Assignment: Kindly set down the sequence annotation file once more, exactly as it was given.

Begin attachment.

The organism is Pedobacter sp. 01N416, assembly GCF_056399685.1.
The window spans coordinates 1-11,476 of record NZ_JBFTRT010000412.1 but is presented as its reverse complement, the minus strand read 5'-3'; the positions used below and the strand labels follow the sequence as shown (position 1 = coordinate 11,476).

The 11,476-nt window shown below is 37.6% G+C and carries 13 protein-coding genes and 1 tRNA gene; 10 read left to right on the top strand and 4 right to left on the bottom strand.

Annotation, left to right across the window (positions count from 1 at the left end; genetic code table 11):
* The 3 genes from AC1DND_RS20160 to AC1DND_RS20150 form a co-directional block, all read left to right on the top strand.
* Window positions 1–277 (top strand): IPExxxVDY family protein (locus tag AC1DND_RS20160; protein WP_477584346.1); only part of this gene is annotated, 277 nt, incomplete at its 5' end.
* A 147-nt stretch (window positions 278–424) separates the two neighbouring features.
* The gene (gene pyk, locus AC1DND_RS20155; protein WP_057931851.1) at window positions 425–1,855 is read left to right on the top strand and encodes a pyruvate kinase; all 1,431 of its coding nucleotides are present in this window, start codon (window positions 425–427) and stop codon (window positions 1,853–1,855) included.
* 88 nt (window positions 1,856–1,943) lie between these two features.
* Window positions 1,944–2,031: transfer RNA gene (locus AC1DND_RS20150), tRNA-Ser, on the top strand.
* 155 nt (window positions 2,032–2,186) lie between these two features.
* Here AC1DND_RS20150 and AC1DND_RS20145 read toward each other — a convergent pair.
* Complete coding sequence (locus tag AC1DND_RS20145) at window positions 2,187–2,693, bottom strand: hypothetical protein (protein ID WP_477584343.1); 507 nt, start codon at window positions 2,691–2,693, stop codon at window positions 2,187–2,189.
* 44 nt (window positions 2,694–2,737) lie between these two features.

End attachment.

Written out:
The organism is Pedobacter sp. 01N416, assembly GCF_056399685.1.
The window spans coordinates 1-11,476 of record NZ_JBFTRT010000412.1 but is presented as its reverse complement, the minus strand read 5'-3'; the positions used below and the strand labels follow the sequence as shown (position 1 = coordinate 11,476).

The 11,476-nt window shown below is 37.6% G+C and carries 13 protein-coding genes and 1 tRNA gene; 10 read left to right on the top strand and 4 right to left on the bottom strand.

Annotation, left to right across the window (positions count from 1 at the left end; genetic code table 11):
* The 3 genes from AC1DND_RS20160 to AC1DND_RS20150 form a co-directional block, all read left to right on the top strand.
* Window positions 1–277 (top strand): IPExxxVDY family protein (locus tag AC1DND_RS20160; protein WP_477584346.1); only part of this gene is annotated, 277 nt, incomplete at its 5' end.
* A 147-nt stretch (window positions 278–424) separates the two neighbouring features.
* The gene (gene pyk, locus AC1DND_RS20155; protein WP_057931851.1) at window positions 425–1,855 is read left to right on the top strand and encodes a pyruvate kinase; all 1,431 of its coding nucleotides are present in this window, start codon (window positions 425–427) and stop codon (window positions 1,853–1,855) included.
* 88 nt (window positions 1,856–1,943) lie between these two features.
* Window positions 1,944–2,031: transfer RNA gene (locus AC1DND_RS20150), tRNA-Ser, on the top strand.
* 155 nt (window positions 2,032–2,186) lie between these two features.
* Here AC1DND_RS20150 and AC1DND_RS20145 read toward each other — a convergent pair.
* Complete coding sequence (locus tag AC1DND_RS20145) at window positions 2,187–2,693, bottom strand: hypothetical protein (protein ID WP_477584343.1); 507 nt, start codon at window positions 2,691–2,693, stop codon at window positions 2,187–2,189.
* 44 nt (window positions 2,694–2,737) lie between these two features.